Boston, Massachusetts
March 4–7, 2018


Conference Dates and Location: 
February 22–25, 2016 | Boston, Massachusetts
Abstract Number: 

Unexpectedly High Rate of Intolerance for Dolutegravir in Real-Life Setting


Guido van den Berk; Josephine Oryszczyn; Willem Blok; Narda van der Meche; Rosa Regez; Daoud Ait Moha;Kees Brinkman
OLVG Hosp, Amsterdam, Netherlands

Abstract Body: 

Integrase inhibitors are now preferred antiretrovirals in first line cART. Dolutegravir (DGV) is possibly considered as one of the most efficacious, convenient and tolerated INSTI, with hardly any chance for drug-drug interactions. Since we encountered many patients who stopped DGV because of intolerance, we analyzed the experience with DGV in our whole patient population since licensing in the Netherlands.

In our hospital cohort we retrospectively analyzed all patients who started DGV, either as initial therapy or after switching from other antiretrovirals for any reason. Baseline characteristics at the moment of DGV start were recorded. We calculated the proportion of patients who stopped DGV, analyzed the reason for interruption and evaluated potential risk factors. We used the Chi-squared test to check for significant differences between groups.

In our cohort of almost 3000 hiv infected patients (97,6% on cART), 388 patients started DGV from August 2014 for a median period of 219 days (range 5-376) and at a median age of 48 years (range 23-77); 46 were female. In total 65 started as naieves (median CD4 495/mm3 (range 70-1610). One patient died from progressive prostate carcinoma and was excluded form the analysis.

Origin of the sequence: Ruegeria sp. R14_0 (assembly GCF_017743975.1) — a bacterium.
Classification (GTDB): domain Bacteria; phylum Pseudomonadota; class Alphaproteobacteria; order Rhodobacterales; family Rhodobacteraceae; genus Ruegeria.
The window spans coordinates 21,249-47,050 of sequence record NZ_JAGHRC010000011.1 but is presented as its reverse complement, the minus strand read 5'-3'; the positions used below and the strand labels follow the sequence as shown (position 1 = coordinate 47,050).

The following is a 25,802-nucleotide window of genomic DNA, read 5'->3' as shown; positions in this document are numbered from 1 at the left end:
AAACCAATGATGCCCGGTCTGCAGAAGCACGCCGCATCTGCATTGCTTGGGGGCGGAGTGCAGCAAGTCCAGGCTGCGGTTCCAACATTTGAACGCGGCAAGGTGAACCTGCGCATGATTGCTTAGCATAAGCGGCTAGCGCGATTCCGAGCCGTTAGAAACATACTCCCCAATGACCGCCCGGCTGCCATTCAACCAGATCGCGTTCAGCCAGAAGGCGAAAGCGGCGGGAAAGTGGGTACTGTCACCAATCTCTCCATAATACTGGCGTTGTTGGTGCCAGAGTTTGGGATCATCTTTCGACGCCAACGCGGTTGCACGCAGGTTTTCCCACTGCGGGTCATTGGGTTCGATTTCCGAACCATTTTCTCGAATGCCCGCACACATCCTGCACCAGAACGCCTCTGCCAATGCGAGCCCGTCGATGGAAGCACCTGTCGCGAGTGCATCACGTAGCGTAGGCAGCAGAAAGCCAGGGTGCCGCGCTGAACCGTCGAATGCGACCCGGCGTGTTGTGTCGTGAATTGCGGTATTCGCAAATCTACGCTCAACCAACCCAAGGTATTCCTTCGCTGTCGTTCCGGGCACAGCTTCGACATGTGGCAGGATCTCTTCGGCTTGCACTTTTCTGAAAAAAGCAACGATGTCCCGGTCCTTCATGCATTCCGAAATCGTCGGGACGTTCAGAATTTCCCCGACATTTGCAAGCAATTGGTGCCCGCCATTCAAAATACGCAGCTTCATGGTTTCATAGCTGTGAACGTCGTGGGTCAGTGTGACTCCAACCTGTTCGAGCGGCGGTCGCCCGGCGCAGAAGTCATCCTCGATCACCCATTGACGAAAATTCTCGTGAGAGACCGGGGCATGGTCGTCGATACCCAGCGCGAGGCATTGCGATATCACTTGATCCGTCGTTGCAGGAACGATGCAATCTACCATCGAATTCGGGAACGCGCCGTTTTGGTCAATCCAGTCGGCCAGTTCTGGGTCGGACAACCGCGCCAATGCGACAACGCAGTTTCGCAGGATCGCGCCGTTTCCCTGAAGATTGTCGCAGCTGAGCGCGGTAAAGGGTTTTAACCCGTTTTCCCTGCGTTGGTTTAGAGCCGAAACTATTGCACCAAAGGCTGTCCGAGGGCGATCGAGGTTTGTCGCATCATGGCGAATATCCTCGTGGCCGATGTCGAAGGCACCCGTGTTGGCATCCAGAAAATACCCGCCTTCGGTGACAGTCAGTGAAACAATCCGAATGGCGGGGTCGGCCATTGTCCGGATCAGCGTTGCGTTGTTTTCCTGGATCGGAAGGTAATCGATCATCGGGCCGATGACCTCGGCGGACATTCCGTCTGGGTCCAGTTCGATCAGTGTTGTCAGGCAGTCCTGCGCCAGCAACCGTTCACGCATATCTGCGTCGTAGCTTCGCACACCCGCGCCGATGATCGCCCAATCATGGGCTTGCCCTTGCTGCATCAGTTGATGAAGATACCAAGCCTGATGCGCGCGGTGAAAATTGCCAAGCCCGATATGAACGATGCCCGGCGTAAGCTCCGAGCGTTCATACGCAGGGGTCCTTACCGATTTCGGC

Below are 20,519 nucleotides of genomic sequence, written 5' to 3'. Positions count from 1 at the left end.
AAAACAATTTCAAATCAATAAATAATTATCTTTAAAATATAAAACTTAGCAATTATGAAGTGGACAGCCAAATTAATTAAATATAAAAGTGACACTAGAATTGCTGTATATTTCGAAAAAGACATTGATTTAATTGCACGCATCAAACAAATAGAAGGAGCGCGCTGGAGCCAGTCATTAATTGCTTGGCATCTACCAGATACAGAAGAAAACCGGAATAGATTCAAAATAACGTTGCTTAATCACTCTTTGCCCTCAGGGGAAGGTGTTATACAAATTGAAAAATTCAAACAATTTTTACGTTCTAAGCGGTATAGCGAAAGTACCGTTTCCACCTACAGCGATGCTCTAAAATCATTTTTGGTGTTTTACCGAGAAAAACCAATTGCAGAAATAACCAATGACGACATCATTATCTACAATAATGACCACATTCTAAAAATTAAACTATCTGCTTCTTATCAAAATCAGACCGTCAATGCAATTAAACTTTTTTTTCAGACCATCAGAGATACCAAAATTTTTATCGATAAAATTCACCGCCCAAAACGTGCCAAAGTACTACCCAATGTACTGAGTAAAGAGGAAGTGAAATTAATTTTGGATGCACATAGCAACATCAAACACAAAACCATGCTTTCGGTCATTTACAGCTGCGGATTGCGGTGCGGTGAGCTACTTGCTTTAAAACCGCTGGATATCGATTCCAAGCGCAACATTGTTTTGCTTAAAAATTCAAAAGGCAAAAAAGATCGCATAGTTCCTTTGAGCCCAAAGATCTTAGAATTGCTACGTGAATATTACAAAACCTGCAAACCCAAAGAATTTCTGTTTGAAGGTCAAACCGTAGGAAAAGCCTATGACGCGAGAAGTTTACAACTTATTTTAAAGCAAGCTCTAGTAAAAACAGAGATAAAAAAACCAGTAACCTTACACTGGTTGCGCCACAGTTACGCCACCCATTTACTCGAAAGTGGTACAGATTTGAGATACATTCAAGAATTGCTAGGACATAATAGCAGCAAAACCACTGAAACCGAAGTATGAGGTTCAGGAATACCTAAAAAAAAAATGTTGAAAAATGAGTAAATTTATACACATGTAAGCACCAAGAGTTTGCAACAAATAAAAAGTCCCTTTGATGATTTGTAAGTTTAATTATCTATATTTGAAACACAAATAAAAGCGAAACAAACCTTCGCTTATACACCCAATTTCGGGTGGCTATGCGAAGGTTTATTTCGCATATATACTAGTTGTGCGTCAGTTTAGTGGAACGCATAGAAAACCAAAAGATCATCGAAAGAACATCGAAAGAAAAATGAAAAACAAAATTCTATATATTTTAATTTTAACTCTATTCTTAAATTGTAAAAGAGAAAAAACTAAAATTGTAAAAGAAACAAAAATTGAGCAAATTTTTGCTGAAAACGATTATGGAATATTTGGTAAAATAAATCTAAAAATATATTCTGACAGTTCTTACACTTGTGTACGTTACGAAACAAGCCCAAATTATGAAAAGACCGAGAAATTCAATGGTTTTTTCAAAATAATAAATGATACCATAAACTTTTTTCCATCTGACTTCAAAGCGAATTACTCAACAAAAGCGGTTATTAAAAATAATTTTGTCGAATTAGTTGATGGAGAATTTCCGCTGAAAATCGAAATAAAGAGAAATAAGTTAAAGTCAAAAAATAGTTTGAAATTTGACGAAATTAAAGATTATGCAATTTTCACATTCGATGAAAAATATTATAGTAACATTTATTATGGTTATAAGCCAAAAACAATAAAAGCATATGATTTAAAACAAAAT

DGV treatment was stopped in 62/387 (16,0%) patients after a median of 78 days (range 5-327). Of the naieves 9/65 (13,8%) stopped DGV compared to 53/322 (16,4%) of non-naieves (p=ns). Of the women 5/46 (10,9%) stopped, compared to 57/341 men (16,7%) (p=ns).  Of those who used DGV-only tablets 24/158 (15,6%) stopped, compared to 38/230 (16,5%) using combination-tablet (with ABC/3TC) (p=ns). Main reason for DGV interruption was intolerance in 55/62 (88,7%) patients: 19/55 (34,5%) sleeping problems, 18/55 (32,7%) gastrointestinal problems, 12/55 (21,8%) psychiatric problems, 7/55(12,7%) headache, 6/55 (10,9%) musculoskeletal problems and 6/55 (10,9%). Some patients reported more than one toxicity. There were no virological failures.

In a real life setting a substantial proportion of patients (16%) unexpectedly interrupted DGV treatment for reasons of intolerance, in particular sleeping-, gastrointestinal- and psychiatric problems. This was much higher than reported in clinical trials, where discontinuation of DGV due to adverse reactions is reported to be less than 3%.

Session Number: 
Session Title: 
Insights from Antiretroviral Therapy Use: High-Income Settings
Presenting Author: 
Kees Brinkman
Presenter Institution: 
OLVG Hospital